Staying Healthy When The Power Goes Out

Staying Healthy when the power goes out

Any perishable food kept above 40 degrees for more than two hours is likely unsafe to eat. Keep a thermometer in the refrigerator and freezer so that, in the event that you lose power, you know what temperature your food is and can tell what’s safe, and what’s not. The freezer should stay below 0 degrees, and the fridge below 40.  The freezer should stay safe for about a day (maybe two), while the fridge will likely stay below 40 degrees for only a few hours.

Once the thermometer goes above the recommended temperature, avoid eating any dairy products, meat, fish, poultry or eggs. Throw away items that have been compromised.

2. Stock up on dry goods.
Without power, the safest way to cook is, well, without cooking at all. Stock up on healthy dry goods — crackers with nonperishable dips and spreads, fruits and vegetables, canned beans and tuna, and nuts to snack on so that you can keep up your energy even when hot meals are unavailable.

The Mayo Clinic suggests stocking up on condiments, particularly those that are vinegar-based and have a long shelf life, such as ketchup, mustard and soy sauce.

Keep canned protein such as chicken, salmon, beans and peanut butter on hand, the clinic recommends, and keep boxes of powdered milk or shelf-stable milk cartons handy. Also, don't forget a manual can opener.

Again from the Mayo Clinic



  • *Grandma Helen’s Energy Bars

  • Whole Grain Fruit & Nut Cereal

  • 8 oz fat-free milk

  • Citrus Fruit Cup

  • Lunch

    • *Tom’s Tasty Tuna Salad on Whole

    • Wheat Pita Bread

    • Side: Green Peas

    • Pineapple Fruit Cup


    • *Uncle Bob’s

    • Black Bean and

    • Corn Salad

    • Tacos

    • Sides: Ready-to-Eat Rice, Salsa

    Evening Snack

    • * Paula’s (Not Dean) Petite Pears

    • with Rosemary Sugar

    DAY 2


    • *Little Noah’s Vanilla

    • Pudding Parfait

    • Instant Breakfast Ready-to-

    • Drink, Chocolate

    • Lunch

    *Nephew Peter’s Peanut Butter

    • and Jelly Sushi Rolls

    • Side: Pea Crisps

    • Peach Fruit Cup

    • Dinner

    • *Reggie’s Chopped Barbeque

    • Chicken Salad on Flat Bread


    • *Aunt Bernice’s Balsamic

    • Carrot Salad


    Evening Snack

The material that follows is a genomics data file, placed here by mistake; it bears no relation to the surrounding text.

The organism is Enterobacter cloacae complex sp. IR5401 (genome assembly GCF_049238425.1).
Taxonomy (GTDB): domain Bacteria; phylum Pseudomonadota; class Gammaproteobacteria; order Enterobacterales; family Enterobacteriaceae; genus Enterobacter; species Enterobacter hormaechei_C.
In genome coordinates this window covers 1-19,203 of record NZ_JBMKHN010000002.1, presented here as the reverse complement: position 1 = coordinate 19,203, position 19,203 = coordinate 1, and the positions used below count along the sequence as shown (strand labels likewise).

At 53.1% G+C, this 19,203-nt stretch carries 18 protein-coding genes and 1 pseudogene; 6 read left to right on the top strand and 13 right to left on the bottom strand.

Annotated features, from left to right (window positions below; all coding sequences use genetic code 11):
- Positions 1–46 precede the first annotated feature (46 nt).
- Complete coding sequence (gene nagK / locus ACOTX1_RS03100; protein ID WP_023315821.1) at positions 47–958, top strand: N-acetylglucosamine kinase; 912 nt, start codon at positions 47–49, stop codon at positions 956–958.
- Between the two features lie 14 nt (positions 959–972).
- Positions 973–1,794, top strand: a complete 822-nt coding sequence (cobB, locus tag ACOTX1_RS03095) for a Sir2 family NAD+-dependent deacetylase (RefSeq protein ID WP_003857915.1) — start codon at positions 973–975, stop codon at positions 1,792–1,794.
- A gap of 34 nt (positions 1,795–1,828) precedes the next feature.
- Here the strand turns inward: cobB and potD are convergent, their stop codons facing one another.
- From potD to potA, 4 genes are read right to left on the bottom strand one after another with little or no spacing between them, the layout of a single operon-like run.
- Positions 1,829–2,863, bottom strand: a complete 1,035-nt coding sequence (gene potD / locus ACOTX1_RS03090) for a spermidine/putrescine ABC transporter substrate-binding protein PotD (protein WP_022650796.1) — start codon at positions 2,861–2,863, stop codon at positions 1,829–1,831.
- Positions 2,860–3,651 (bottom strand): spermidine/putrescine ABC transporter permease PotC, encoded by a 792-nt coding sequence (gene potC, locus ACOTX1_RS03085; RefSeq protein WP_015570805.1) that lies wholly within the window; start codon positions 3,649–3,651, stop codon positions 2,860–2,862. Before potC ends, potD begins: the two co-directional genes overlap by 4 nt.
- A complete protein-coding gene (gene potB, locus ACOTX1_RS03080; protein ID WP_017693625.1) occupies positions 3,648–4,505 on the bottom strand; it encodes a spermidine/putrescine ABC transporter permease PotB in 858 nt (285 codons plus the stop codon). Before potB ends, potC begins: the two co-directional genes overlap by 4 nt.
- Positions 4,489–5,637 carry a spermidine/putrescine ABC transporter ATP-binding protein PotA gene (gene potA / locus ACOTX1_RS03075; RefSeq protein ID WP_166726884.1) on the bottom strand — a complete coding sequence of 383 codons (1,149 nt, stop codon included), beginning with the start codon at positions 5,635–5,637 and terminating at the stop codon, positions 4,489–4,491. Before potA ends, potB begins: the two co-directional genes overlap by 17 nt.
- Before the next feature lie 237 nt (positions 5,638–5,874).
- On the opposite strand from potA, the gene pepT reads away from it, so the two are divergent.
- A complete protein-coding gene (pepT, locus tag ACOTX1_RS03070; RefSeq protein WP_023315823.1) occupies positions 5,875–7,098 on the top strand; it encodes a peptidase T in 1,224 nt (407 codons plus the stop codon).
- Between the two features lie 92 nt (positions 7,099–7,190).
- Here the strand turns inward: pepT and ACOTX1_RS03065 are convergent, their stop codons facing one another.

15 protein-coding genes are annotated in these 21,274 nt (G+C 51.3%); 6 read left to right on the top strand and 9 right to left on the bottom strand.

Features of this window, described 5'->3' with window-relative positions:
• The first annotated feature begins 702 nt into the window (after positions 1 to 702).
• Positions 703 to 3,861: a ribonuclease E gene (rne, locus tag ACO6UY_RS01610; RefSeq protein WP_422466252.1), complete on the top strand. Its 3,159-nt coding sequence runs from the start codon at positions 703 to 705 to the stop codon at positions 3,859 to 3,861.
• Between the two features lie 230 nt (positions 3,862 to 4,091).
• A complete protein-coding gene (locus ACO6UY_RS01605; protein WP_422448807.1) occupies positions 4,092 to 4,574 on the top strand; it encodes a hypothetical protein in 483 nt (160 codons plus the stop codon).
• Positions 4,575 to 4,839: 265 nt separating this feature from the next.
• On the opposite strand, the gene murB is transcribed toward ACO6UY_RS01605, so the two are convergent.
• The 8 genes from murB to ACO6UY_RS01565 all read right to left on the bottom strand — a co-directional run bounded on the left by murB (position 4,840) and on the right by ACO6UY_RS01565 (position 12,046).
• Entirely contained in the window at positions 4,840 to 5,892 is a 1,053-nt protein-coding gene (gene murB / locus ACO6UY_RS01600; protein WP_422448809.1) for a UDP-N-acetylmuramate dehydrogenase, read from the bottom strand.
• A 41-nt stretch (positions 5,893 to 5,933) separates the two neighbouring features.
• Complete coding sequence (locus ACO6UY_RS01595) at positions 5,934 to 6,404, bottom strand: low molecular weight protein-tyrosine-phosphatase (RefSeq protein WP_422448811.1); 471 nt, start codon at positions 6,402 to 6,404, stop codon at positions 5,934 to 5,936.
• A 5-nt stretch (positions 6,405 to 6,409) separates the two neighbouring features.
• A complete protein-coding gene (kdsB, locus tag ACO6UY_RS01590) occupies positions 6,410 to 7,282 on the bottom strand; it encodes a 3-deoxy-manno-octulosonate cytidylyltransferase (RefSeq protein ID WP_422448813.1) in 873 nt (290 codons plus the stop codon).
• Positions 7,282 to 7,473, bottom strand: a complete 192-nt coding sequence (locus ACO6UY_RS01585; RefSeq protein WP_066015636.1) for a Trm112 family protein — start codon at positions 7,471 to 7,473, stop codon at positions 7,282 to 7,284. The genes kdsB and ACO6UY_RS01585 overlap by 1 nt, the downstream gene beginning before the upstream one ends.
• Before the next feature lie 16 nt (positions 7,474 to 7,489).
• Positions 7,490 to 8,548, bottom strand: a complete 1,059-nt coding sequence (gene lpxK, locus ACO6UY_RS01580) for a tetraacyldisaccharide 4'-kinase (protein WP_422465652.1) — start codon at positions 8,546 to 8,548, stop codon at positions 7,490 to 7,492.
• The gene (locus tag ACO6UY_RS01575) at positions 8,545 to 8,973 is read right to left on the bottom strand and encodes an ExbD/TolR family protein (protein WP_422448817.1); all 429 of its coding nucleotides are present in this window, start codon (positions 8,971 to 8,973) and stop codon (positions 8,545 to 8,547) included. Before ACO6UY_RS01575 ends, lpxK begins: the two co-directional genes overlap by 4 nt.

• *Sheri’s Easy Cranapple Pie

    DAY 3

    • Breakfast

    • *Granny Smith’s Apple

    • Quesadilla

    • 8 oz fat-free

      • milk


    • *Charlie’s Chicken Salad on

    • Flatbread

    • Sides: Green Peas, Pretzels

    • Fruit Gel Cup

    • Dinner

    • Lemon and Dill Salmon Steak

    • *Nana Rose’s Marinated Green

    • Beans and Mushrooms

    • Evening Snack

    • *Debi’s Chocoholic

    • Peanut Butter Pie

    • *Please see recipe handout



    3. You can never have too much water.

    When bad weather hits, tap water sources are likely to be contaminated, making them unsafe to drink or bathe in. Plus, the pumps that carry water through buildings often stop working (due to power outages). Stock up on bottled water, and fill the bathtub with water before the storm hits to keep hydrated and clean4

    4. Learn it now: Antibacterial wipes are our friends.
    When running water isn’t available, it’s important to have a way to keep clean (especially when preparing food). Keep some wipes on hand in case you’re unable to wash up.

    5. And of course, don’t forget the alcohol: Red wine or beer can actually be good for you — so take this as an opportunity to sit back, relax, and enjoy a healthful drink by candlelight! (Just make sure to choose a healthier brew if you’re going to be stuck inside for more than a few hours…)


    This post is contributed by a community member. The views expressed in this blog are those of the author and do not necessarily reflect those of Patch Media Corporation. Everyone is welcome to submit a post to Patch. If you'd like to post a blog, go here to get started.


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